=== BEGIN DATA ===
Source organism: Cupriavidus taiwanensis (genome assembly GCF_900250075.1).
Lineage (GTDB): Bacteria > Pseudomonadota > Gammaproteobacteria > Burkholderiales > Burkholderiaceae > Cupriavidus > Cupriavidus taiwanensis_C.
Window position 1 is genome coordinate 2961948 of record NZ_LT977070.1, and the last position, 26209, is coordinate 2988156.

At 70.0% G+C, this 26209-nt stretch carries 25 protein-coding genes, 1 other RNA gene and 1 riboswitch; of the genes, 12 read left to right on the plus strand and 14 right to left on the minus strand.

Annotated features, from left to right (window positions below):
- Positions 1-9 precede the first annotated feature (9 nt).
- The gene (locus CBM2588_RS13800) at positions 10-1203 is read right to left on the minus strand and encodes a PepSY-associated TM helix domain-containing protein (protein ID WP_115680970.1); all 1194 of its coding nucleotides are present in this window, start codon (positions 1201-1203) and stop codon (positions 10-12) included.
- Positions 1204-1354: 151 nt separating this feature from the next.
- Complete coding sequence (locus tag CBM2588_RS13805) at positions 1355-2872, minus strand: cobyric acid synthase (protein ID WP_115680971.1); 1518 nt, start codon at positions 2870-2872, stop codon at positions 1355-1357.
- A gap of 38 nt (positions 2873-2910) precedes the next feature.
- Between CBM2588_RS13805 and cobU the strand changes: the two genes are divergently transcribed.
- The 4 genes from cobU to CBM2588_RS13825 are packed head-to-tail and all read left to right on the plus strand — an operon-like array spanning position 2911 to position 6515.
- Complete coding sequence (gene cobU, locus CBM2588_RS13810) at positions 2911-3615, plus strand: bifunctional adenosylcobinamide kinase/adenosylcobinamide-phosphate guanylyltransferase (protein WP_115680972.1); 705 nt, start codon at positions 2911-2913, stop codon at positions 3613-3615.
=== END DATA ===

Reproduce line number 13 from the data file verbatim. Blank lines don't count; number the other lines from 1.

- Complete coding sequence (gene cobU, locus CBM2588_RS13810) at positions 2911-3615, plus strand: bifunctional adenosylcobinamide kinase/adenosylcobinamide-phosphate guanylyltransferase (protein WP_115680972.1); 705 nt, start codon at positions 2911-2913, stop codon at positions 3613-3615.